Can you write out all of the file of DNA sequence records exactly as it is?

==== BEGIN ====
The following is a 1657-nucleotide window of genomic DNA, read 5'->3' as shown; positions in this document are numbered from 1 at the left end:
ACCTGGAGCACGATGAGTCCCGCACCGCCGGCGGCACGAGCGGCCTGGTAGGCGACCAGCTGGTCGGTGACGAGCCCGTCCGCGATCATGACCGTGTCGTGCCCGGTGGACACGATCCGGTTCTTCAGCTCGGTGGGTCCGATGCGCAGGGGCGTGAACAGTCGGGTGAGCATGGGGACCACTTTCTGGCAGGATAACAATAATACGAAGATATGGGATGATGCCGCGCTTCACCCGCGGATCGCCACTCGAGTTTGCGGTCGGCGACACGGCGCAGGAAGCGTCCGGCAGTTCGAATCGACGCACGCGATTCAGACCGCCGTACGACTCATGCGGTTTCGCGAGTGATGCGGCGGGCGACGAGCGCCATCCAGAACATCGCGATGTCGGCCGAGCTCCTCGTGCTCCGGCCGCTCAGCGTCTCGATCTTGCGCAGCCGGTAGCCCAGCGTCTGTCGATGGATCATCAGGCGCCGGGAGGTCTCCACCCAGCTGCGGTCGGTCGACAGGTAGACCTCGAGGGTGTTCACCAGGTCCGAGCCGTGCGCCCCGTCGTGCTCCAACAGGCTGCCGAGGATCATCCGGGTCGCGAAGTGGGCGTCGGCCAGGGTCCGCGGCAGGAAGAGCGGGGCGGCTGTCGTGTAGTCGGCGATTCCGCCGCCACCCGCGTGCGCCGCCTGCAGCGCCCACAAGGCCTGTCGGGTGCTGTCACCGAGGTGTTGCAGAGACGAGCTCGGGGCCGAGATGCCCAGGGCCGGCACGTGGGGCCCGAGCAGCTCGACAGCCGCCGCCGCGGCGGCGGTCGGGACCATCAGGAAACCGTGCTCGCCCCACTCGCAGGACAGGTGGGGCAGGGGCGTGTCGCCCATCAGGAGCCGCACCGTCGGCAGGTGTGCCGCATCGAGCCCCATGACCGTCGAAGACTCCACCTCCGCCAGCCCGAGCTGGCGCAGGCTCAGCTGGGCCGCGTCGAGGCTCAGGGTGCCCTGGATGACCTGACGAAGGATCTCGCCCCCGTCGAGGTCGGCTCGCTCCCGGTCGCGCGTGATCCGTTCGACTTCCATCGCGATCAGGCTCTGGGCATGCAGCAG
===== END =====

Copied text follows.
The following is a 1657-nucleotide window of genomic DNA, read 5'->3' as shown; positions in this document are numbered from 1 at the left end:
ACCTGGAGCACGATGAGTCCCGCACCGCCGGCGGCACGAGCGGCCTGGTAGGCGACCAGCTGGTCGGTGACGAGCCCGTCCGCGATCATGACCGTGTCGTGCCCGGTGGACACGATCCGGTTCTTCAGCTCGGTGGGTCCGATGCGCAGGGGCGTGAACAGTCGGGTGAGCATGGGGACCACTTTCTGGCAGGATAACAATAATACGAAGATATGGGATGATGCCGCGCTTCACCCGCGGATCGCCACTCGAGTTTGCGGTCGGCGACACGGCGCAGGAAGCGTCCGGCAGTTCGAATCGACGCACGCGATTCAGACCGCCGTACGACTCATGCGGTTTCGCGAGTGATGCGGCGGGCGACGAGCGCCATCCAGAACATCGCGATGTCGGCCGAGCTCCTCGTGCTCCGGCCGCTCAGCGTCTCGATCTTGCGCAGCCGGTAGCCCAGCGTCTGTCGATGGATCATCAGGCGCCGGGAGGTCTCCACCCAGCTGCGGTCGGTCGACAGGTAGACCTCGAGGGTGTTCACCAGGTCCGAGCCGTGCGCCCCGTCGTGCTCCAACAGGCTGCCGAGGATCATCCGGGTCGCGAAGTGGGCGTCGGCCAGGGTCCGCGGCAGGAAGAGCGGGGCGGCTGTCGTGTAGTCGGCGATTCCGCCGCCACCCGCGTGCGCCGCCTGCAGCGCCCACAAGGCCTGTCGGGTGCTGTCACCGAGGTGTTGCAGAGACGAGCTCGGGGCCGAGATGCCCAGGGCCGGCACGTGGGGCCCGAGCAGCTCGACAGCCGCCGCCGCGGCGGCGGTCGGGACCATCAGGAAACCGTGCTCGCCCCACTCGCAGGACAGGTGGGGCAGGGGCGTGTCGCCCATCAGGAGCCGCACCGTCGGCAGGTGTGCCGCATCGAGCCCCATGACCGTCGAAGACTCCACCTCCGCCAGCCCGAGCTGGCGCAGGCTCAGCTGGGCCGCGTCGAGGCTCAGGGTGCCCTGGATGACCTGACGAAGGATCTCGCCCCCGTCGAGGTCGGCTCGCTCCCGGTCGCGCGTGATCCGTTCGACTTCCATCGCGATCAGGCTCTGGGCATGCAGCAG